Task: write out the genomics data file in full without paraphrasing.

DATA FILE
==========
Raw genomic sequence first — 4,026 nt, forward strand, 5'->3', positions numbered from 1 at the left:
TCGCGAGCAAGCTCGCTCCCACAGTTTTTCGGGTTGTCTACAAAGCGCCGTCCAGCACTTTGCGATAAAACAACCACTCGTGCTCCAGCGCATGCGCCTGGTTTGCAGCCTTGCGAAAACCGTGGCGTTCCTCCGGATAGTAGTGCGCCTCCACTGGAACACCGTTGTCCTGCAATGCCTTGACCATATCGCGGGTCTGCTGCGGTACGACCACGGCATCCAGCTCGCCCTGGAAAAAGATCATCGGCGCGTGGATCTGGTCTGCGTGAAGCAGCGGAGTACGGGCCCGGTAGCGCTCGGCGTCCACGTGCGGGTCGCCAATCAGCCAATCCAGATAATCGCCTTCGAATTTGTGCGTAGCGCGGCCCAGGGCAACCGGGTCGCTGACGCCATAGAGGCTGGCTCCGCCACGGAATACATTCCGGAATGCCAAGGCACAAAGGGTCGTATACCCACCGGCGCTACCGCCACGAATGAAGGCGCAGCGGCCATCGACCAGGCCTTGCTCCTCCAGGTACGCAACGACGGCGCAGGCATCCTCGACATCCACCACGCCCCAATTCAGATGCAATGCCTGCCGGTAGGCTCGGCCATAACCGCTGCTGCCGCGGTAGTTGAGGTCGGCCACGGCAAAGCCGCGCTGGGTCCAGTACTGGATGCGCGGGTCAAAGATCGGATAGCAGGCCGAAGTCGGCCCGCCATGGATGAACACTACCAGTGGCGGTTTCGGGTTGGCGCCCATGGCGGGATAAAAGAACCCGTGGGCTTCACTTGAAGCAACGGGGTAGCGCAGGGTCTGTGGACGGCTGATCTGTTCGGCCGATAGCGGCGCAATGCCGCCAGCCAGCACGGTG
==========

Raw genomic sequence first — 4,026 nt, forward strand, 5'->3', positions numbered from 1 at the left:
TCGCGAGCAAGCTCGCTCCCACAGTTTTTCGGGTTGTCTACAAAGCGCCGTCCAGCACTTTGCGATAAAACAACCACTCGTGCTCCAGCGCATGCGCCTGGTTTGCAGCCTTGCGAAAACCGTGGCGTTCCTCCGGATAGTAGTGCGCCTCCACTGGAACACCGTTGTCCTGCAATGCCTTGACCATATCGCGGGTCTGCTGCGGTACGACCACGGCATCCAGCTCGCCCTGGAAAAAGATCATCGGCGCGTGGATCTGGTCTGCGTGAAGCAGCGGAGTACGGGCCCGGTAGCGCTCGGCGTCCACGTGCGGGTCGCCAATCAGCCAATCCAGATAATCGCCTTCGAATTTGTGCGTAGCGCGGCCCAGGGCAACCGGGTCGCTGACGCCATAGAGGCTGGCTCCGCCACGGAATACATTCCGGAATGCCAAGGCACAAAGGGTCGTATACCCACCGGCGCTACCGCCACGAATGAAGGCGCAGCGGCCATCGACCAGGCCTTGCTCCTCCAGGTACGCAACGACGGCGCAGGCATCCTCGACATCCACCACGCCCCAATTCAGATGCAATGCCTGCCGGTAGGCTCGGCCATAACCGCTGCTGCCGCGGTAGTTGAGGTCGGCCACGGCAAAGCCGCGCTGGGTCCAGTACTGGATGCGCGGGTCAAAGATCGGATAGCAGGCCGAAGTCGGCCCGCCATGGATGAACACTACCAGTGGCGGTTTCGGGTTGGCGCCCATGGCGGGATAAAAGAACCCGTGGGCTTCACTTGAAGCAACGGGGTAGCGCAGGGTCTGTGGACGGCTGATCTGTTCGGCCGATAGCGGCGCAATGCCGCCAGCCAGCACGGTG